For that, Redford can thank a pair of Wildrose candidates. Allan Hunsperger blogged that gays would burn for all eternity in a lake of fire in hell, and Danielle Smith didn’t seem too troubled. Ron Leech talked about “the white advantage”, and Danielle Smith didn’t seem too troubled, saying every candidate should put forward “their best argument for why they should be the person who can best represent the community”.

For a variety of reasons, the pundits and polls were as off the mark as Smith’s candidates, setting up one of the most stunning election nights in Canadian history. Columnists across the country were forced to madly re-write their columns on the demise of the PC dynasty. Some weren’t able to, hence Andrew Coyne’s first page Post column which beganUnless something astonishing happens, the Wildrose Party will form the next government of Alberta”. Turns out astonishing things can happen in politics every now and then – even in boring, predictable Alberta.

Redford has stayed in the news post-election, thanks mainly to two more badly mismanaged scandals. However, she’s also had an impact on the national stage, being at the centre of the Enbridge pipeline feud with Christy Clark. Although Redford has only been PC leader for a little over a year, she is quickly becoming one of the most well known and respected names on the national stage – and her prominence is likely to grow with new Premiers recently elected or on the way in Quebec, Ontario, and BC (unless something astonishing happens!). With Alberta continuing to grow, and Redford showing an eagerness to expand Alberta’s influence in Canada and around the world, expect to hear more from her in 2013.

Did the left blow it in Alberta?

Posted on by CalgaryGrit in 2012 Alberta Election, Alberta Politics | Leave a comment

Even though the end result was a Stephen Harper majority government, the NDP took a giant leap forward last May. In one election, the party may very well have taken the first step in killing off Canada’s natural governing party, positioning the Dippers to one day form government.

Although last Monday’s Alberta election was a battle between two conservative parties, it’s not far flung to imagine how a similar scenario could have unfolded there.

Let’s close our eyes and go back in time to the spring of 2008 – Leona Lewis topped the billboard charts, and Ed Stelmach had just stumbled his way to a crushing 70-seat majority. In our scenario, perhaps the Liberals and NDP finally decide that 50 years of fighting each other for second place has been counterproductive. They talk to some disaffected PCs and non-partisans and decide to start a new progressive party from scratch – let’s call it the “Alberta Party” for lack of a more creative name.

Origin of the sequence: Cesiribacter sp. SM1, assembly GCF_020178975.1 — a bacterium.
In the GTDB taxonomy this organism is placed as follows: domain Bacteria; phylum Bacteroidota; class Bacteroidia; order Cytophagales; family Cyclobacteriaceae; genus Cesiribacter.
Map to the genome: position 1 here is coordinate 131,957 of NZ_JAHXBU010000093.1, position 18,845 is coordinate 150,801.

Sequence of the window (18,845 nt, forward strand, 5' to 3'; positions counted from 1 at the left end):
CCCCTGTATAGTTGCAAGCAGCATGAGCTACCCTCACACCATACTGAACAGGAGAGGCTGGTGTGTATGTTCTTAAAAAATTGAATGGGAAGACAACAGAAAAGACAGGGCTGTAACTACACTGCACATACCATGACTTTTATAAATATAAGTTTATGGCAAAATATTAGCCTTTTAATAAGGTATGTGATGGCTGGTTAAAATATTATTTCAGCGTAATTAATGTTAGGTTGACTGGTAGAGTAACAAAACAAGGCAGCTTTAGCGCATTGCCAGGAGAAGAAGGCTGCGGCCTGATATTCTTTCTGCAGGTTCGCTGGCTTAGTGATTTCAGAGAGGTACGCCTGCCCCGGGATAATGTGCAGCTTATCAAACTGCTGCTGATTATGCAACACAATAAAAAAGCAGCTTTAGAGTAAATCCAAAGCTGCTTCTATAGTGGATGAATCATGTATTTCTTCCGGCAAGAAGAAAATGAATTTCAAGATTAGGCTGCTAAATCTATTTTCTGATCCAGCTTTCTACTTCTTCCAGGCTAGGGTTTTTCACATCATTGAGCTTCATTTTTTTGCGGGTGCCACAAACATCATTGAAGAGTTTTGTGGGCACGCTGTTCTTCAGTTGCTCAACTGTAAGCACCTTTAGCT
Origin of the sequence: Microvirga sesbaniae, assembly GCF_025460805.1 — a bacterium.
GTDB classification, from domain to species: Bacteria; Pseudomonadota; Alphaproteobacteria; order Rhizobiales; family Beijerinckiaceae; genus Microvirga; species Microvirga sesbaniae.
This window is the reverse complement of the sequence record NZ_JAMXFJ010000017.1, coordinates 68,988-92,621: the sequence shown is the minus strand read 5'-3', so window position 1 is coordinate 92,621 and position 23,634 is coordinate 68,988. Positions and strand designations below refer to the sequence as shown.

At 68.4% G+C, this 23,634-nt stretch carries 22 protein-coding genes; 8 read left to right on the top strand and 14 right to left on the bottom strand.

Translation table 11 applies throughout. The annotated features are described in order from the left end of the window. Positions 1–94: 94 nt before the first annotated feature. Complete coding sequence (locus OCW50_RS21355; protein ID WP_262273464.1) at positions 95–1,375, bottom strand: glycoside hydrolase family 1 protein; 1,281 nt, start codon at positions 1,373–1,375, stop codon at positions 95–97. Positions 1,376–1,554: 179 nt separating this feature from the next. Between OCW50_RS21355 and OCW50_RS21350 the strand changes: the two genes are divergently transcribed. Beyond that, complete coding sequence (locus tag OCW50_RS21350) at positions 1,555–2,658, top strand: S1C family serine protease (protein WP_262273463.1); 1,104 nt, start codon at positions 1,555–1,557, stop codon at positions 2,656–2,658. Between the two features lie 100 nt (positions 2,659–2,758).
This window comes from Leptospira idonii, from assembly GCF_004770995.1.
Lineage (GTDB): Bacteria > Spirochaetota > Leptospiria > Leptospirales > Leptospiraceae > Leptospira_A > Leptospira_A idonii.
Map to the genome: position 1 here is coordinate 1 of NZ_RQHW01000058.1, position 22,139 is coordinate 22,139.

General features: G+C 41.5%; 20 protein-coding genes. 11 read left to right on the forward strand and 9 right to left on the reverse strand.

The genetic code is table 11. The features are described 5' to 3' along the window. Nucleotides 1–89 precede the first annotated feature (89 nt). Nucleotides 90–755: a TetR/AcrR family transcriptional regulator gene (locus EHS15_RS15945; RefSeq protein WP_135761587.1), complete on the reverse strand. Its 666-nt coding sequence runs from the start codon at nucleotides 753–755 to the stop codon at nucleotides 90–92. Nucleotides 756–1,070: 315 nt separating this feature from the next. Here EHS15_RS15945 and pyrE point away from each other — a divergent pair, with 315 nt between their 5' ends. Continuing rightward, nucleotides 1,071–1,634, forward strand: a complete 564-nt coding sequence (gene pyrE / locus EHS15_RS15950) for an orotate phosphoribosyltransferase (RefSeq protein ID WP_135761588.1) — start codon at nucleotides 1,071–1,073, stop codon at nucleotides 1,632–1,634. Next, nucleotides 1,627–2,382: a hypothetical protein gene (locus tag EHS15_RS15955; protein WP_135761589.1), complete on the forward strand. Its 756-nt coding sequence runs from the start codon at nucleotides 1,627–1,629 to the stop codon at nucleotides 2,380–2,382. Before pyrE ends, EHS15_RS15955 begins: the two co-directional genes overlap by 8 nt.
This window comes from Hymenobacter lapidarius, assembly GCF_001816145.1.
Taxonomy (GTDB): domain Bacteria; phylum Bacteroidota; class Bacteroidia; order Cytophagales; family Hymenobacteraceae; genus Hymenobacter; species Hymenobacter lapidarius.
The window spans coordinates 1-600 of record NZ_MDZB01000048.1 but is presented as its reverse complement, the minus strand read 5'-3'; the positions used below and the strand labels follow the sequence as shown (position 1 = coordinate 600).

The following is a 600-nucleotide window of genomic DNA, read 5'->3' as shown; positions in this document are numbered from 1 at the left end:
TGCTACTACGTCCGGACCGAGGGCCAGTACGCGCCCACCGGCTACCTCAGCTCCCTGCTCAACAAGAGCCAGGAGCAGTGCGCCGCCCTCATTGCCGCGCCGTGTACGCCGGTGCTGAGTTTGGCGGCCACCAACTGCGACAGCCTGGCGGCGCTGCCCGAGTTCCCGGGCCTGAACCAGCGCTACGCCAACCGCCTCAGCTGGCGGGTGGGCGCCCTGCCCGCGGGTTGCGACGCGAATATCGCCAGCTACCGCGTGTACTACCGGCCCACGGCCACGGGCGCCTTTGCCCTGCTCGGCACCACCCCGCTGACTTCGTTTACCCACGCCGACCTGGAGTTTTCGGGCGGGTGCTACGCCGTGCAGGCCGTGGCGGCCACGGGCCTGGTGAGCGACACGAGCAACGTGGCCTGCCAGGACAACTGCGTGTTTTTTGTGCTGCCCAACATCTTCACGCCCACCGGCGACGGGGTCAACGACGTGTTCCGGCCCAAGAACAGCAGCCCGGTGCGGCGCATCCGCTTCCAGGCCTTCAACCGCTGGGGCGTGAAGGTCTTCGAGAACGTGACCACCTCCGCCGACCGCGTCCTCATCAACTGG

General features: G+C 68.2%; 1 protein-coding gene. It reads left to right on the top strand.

Since there’s general displeasure with Stelmach and no viable alternative on the right (remember, this is pre-Danielle), a few polls show this party is popular at the conceptual level. Maybe Dave Bronconnier finally has enough guts to jump to provincial politics. Or maybe the leadership goes to a little known Mount Royal professor by the name of Nenshi.

In either event, this new party is seen as credible by voters, setting up a real three-way election battle. Maybe the Alberta Party follows the federal NDP’s path and winds up as the official opposition to a Wildrose government. Maybe we get Alberta’s first minority government. Hell, maybe the PCs choose Gary Mar or Ted Morton as their leader, and all those “Redford Liberals” find a home in the new Alberta Party, sweeping them into power.

Yes, it’s all fantasy, but fantasyland is the only place the left ever comes close to power in Alberta so there’s no harm in closing our eyes and imagining it.

Now, let’s try another scenario, grounded slightly more in reality – what would have happened had the “strategic voters” been less strategic? Could progressives have made a breakthrough on Monday night?

It’s important to remember that despite being the punchline of Canadian politics, the left in Alberta is not nonexistent. Since the Liberals’ near-victory in 1993, the Liberals and NDP have combined for between 35% and 42% of the vote in each election, falling victim to the unforgiving nature of first past the post.

The Liberals’ did not bled to the Wildrose Party this election, but to Allison Redford. The final Abacus poll showed around 10% of 2008 Liberal and NDP voters jumping to the Wildrose Party, but this is off-set by the 5% of past PC voters who planned to follow Raj Sherman to the grits. Toss in the departure of the Alberta Greens from the ballot, and it’s not unreasonable to assume the Liberals and NDP could have held their 2008 vote, had things broken a little differently.

So what if they had?

To find out, I moved PC voters “back” to the Liberals, until the 2012 regional totals matched the 2008 numbers. As an example, to get the Liberals back to 33% in Calgary, I needed to shift 11% of the total vote from the PCs to the Liberals in each riding. I recognize this is an inexact science but, once again, this is perfectly legitimate math for fantasyland.

Here’s what that legislature would have looked like:

WR 42
PC 26
Lib 14

That may not be an overly appealing outcome, but it does leave the Liberals and NDP as players in a minority government. Moreover, if you shift to 2004 levels of support, suddenly we get 23 Liberal MLAs and 13 for the PCs, with the Wildrose holding a slim majority. That’s a scenario similar to last May, and one that could eventually lead to the Liberals squeezing the PCs out of existence.

Again, we’re playing with hypotheticals in the land of make believe, but it does show that the landscape isn’t so completely barren for progressives that the only option left is assimilation by the PCs. Situations can change – even in Alberta.

Who saw it coming?

Posted on by CalgaryGrit in 2012 Alberta Election, Calgary Grit Contests and Polls | Leave a comment

The answer to that question is “not very many of us”.